I didn't say that all automatics would dent the firing pin but with some it is possible. I generally think the firing pin safety on the 1991A1 version of the Colt is a good idea, even though it makes stripping a three-handed job. Many don't like it just because it makes it more complicated and, in theory, affects the trigger. But I see no reason to distrust any automatic, all other things being equal, when chambering a round, unless you think automatics are more dangerous than I do.

Presumably it would be more likely if the primer was high, too, but again, these are not things you ever hear about. Less so, in fact, that mention of "ka-booms" on this forum, so it must be an especially rare occurance.

Housezealot
May 29, 2009, 09:41 AM
That's scary, but it isn't 'scariest'.
I came to this thread expecting a much scarier story.
Yeah mabe i should have titled the thread "scarriest non-incident"

jfrey123
May 31, 2009, 01:02 AM
Glad you found the problem before it became a life and death FTF.


That's the exact reason we should all be familiar with "Tap, Rack, Bang."

teeroux
May 31, 2009, 01:10 AM
You wouldn't happen to have a pre-fix ruger LCP would you?

skydiver3346
May 31, 2009, 12:01 PM
Wow, your thread is scary alright. That has never happened to me before and I have carried for years and/or shot tons of ammo down range.
Bottom line: If it were me, I would just have to get another pistol and another brand of ammo. When your life is on the line, you just can't second guess your weapon, period. Just my opinion.

BlueTrain
May 31, 2009, 01:01 PM
To elaborate on my comments, I have noticed the (slightly) dented primer thing a few times, but have never had an accidental discharge with a pistol due to a malfunction. I have had that happen, however, with a .22 rimfire rifle, which would fire on closing the bolt. This was about 45 years ago and I don't remember the details, other than it was a .22 rifle. I happened to be living in West Virginia then in a place where there were a fair number of guns. They were all long guns and all old, which pretty much described most of the guns I had had experience with by then. I only fired it once.

KD5NRH
May 31, 2009, 01:07 PM
Any automatic is liable to dent the primer slightly when chambering the round at normal speed, though obviously not enough to set it off. Military ammunition generally has harder primers for this reason and some commercially available primers are harder than others, though I couldn't say which.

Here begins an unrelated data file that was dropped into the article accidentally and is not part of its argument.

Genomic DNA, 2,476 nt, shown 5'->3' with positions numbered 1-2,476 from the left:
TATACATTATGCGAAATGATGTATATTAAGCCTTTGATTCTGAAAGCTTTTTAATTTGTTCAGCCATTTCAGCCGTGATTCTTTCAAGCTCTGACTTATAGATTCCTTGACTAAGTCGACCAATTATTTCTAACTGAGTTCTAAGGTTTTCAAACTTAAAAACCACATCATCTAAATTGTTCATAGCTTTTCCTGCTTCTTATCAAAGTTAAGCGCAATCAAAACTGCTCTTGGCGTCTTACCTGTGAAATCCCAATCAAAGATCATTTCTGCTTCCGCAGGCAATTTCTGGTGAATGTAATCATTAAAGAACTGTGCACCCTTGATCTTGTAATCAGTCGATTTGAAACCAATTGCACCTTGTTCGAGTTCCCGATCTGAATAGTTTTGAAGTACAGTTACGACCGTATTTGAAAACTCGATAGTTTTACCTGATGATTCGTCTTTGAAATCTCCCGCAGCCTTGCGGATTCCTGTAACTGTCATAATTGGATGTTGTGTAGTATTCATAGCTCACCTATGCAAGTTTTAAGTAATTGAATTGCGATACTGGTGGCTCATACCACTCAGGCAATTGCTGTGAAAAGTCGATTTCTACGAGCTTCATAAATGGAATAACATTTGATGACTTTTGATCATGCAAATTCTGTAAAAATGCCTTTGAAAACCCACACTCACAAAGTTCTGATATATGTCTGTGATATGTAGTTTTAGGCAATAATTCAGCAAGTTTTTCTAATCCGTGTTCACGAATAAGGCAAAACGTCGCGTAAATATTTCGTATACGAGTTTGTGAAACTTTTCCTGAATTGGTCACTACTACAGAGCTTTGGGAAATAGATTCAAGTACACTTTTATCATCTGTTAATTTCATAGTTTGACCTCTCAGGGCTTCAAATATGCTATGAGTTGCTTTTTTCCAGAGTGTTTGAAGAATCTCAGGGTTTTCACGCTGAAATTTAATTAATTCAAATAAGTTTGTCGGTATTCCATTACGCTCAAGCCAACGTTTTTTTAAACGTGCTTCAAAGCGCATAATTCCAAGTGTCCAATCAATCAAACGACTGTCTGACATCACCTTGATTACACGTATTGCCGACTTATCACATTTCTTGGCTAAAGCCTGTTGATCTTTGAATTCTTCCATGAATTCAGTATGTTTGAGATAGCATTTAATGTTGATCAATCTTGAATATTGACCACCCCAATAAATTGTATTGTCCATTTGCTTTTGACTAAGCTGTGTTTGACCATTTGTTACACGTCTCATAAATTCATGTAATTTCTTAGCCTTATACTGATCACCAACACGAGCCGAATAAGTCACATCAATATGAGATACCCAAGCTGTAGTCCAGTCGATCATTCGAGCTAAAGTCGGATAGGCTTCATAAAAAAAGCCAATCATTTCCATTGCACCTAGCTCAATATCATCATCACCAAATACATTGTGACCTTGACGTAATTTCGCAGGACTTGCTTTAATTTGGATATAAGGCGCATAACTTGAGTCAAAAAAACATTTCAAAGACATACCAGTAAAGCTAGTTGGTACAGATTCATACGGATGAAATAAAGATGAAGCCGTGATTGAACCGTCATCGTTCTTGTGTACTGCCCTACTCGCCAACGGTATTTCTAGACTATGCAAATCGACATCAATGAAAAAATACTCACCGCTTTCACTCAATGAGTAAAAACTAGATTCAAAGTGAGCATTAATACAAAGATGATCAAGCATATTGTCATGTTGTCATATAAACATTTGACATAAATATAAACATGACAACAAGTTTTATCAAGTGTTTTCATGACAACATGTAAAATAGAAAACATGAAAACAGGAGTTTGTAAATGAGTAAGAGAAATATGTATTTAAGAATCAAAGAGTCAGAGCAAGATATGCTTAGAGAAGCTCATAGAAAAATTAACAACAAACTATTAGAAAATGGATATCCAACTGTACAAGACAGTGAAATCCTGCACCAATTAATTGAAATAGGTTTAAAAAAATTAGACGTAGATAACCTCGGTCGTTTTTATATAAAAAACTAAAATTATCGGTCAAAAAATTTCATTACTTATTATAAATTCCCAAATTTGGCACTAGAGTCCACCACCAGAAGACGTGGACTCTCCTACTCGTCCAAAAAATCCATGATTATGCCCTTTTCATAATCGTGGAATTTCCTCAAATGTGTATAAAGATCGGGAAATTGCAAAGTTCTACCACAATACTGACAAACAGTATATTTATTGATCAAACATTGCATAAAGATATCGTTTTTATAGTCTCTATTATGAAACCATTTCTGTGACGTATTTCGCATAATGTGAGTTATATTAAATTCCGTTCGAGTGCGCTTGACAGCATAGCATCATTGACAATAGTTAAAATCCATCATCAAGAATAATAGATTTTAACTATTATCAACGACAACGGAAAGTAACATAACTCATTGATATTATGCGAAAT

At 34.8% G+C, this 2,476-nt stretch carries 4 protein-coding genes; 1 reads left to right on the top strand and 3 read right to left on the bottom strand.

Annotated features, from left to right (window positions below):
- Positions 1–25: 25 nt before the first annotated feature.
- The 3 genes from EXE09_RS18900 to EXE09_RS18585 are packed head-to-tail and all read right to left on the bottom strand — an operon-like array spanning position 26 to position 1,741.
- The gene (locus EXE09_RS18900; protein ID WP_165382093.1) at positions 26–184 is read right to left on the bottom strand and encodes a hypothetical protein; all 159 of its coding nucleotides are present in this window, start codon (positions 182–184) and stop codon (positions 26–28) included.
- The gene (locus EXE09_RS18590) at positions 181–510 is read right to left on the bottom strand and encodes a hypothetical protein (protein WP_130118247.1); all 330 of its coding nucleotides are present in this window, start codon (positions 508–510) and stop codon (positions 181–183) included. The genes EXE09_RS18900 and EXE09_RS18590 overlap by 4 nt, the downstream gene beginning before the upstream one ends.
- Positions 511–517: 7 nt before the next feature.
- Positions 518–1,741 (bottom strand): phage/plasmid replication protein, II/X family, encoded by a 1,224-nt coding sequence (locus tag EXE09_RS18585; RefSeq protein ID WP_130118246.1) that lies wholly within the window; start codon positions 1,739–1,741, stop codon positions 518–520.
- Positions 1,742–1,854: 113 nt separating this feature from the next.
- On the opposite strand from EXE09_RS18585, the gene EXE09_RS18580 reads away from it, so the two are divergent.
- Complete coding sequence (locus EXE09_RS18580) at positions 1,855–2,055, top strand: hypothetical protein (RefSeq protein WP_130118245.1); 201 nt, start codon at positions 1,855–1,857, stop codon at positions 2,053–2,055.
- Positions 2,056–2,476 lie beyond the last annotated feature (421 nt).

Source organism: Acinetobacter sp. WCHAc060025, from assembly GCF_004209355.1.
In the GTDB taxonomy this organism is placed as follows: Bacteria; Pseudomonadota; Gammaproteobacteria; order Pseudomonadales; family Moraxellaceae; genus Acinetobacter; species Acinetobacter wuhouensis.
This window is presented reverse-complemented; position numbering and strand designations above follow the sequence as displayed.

I have noticed, as well, that a primer that has been light struck a time or two can often not be fired by a full force strike. Presumably, the dent makes that area no longer have enough travel between cup and anvil for a proper ignition.

If the OP had rechambered that same round several times after cleaning or whatnot, even very weak strikes could eventually add up to a dent deep enough to cause the problem.

OTOH, I too was expecting something like having to pistol whip an enraged grizzly to death with a jammed Lorcin based on the title.

Lee Lapin
June 1, 2009, 04:43 AM
15 posts before someone said "tap rack bang"?

lpl

BlueTrain
June 1, 2009, 05:20 AM
At one time the US army was apparently concerned with the problem of a failure to fire and wanted to have a feature on a weapon to give the primer a second blow. That's why Springfield bolt actions have a cocking piece, which I think is unique among Mauser actions. A few other non-Mauser designs have that feature but probably not for the same reason. A 1911 has that feature as well, though no revolvers have it. I expect the reasoning behind the feature is to hopefully avoid the possibility of a late ignition happening after the bolt was open.

Housezealot
June 1, 2009, 08:09 AM
You wouldn't happen to have a pre-fix ruger LCP would you?
Actually It is a p3at so not far off.

Taurus38Special
June 2, 2009, 11:51 AM
in reference to the "tap, rack, bang" comment:

thats exactly what they taught us in basic training for law enforcement-if I ever have a misfire, my hands will automatically take over and perform that task (tap-rack-ready) before my mind could process it haha

the instructors hounded us so hard to be able to do that without even thinking about and even set up an obstacle course with a few dummy rounds loaded in the magazines to make us practice that